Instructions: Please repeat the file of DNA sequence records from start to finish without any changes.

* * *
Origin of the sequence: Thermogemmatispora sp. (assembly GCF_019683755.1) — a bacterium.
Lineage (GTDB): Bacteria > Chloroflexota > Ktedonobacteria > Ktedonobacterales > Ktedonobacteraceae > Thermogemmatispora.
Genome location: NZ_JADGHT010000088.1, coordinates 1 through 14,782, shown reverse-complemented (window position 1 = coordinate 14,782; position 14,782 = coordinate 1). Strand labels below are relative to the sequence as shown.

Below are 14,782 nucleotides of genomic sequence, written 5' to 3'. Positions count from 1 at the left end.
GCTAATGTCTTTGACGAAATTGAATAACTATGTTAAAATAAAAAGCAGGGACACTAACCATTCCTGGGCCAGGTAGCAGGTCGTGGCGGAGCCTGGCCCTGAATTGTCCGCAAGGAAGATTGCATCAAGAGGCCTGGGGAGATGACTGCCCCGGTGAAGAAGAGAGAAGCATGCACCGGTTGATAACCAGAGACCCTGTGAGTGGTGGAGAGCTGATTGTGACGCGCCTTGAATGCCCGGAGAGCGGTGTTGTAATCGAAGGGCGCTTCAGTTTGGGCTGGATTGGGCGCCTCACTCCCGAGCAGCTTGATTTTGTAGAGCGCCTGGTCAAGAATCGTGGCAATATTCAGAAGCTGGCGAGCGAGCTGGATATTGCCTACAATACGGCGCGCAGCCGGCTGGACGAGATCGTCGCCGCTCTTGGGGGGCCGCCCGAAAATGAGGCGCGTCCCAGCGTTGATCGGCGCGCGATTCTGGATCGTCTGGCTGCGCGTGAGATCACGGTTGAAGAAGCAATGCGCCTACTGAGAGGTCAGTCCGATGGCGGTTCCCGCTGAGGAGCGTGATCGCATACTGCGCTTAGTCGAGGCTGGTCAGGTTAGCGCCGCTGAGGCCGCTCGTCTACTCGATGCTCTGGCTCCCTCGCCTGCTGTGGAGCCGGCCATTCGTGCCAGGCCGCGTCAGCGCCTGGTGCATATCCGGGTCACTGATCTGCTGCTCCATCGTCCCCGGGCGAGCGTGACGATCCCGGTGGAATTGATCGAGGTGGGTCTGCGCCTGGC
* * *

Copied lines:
Origin of the sequence: Thermogemmatispora sp. (assembly GCF_019683755.1) — a bacterium.
Lineage (GTDB): Bacteria > Chloroflexota > Ktedonobacteria > Ktedonobacterales > Ktedonobacteraceae > Thermogemmatispora.
Genome location: NZ_JADGHT010000088.1, coordinates 1 through 14,782, shown reverse-complemented (window position 1 = coordinate 14,782; position 14,782 = coordinate 1). Strand labels below are relative to the sequence as shown.

Below are 14,782 nucleotides of genomic sequence, written 5' to 3'. Positions count from 1 at the left end.
GCTAATGTCTTTGACGAAATTGAATAACTATGTTAAAATAAAAAGCAGGGACACTAACCATTCCTGGGCCAGGTAGCAGGTCGTGGCGGAGCCTGGCCCTGAATTGTCCGCAAGGAAGATTGCATCAAGAGGCCTGGGGAGATGACTGCCCCGGTGAAGAAGAGAGAAGCATGCACCGGTTGATAACCAGAGACCCTGTGAGTGGTGGAGAGCTGATTGTGACGCGCCTTGAATGCCCGGAGAGCGGTGTTGTAATCGAAGGGCGCTTCAGTTTGGGCTGGATTGGGCGCCTCACTCCCGAGCAGCTTGATTTTGTAGAGCGCCTGGTCAAGAATCGTGGCAATATTCAGAAGCTGGCGAGCGAGCTGGATATTGCCTACAATACGGCGCGCAGCCGGCTGGACGAGATCGTCGCCGCTCTTGGGGGGCCGCCCGAAAATGAGGCGCGTCCCAGCGTTGATCGGCGCGCGATTCTGGATCGTCTGGCTGCGCGTGAGATCACGGTTGAAGAAGCAATGCGCCTACTGAGAGGTCAGTCCGATGGCGGTTCCCGCTGAGGAGCGTGATCGCATACTGCGCTTAGTCGAGGCTGGTCAGGTTAGCGCCGCTGAGGCCGCTCGTCTACTCGATGCTCTGGCTCCCTCGCCTGCTGTGGAGCCGGCCATTCGTGCCAGGCCGCGTCAGCGCCTGGTGCATATCCGGGTCACTGATCTGCTGCTCCATCGTCCCCGGGCGAGCGTGACGATCCCGGTGGAATTGATCGAGGTGGGTCTGCGCCTGGC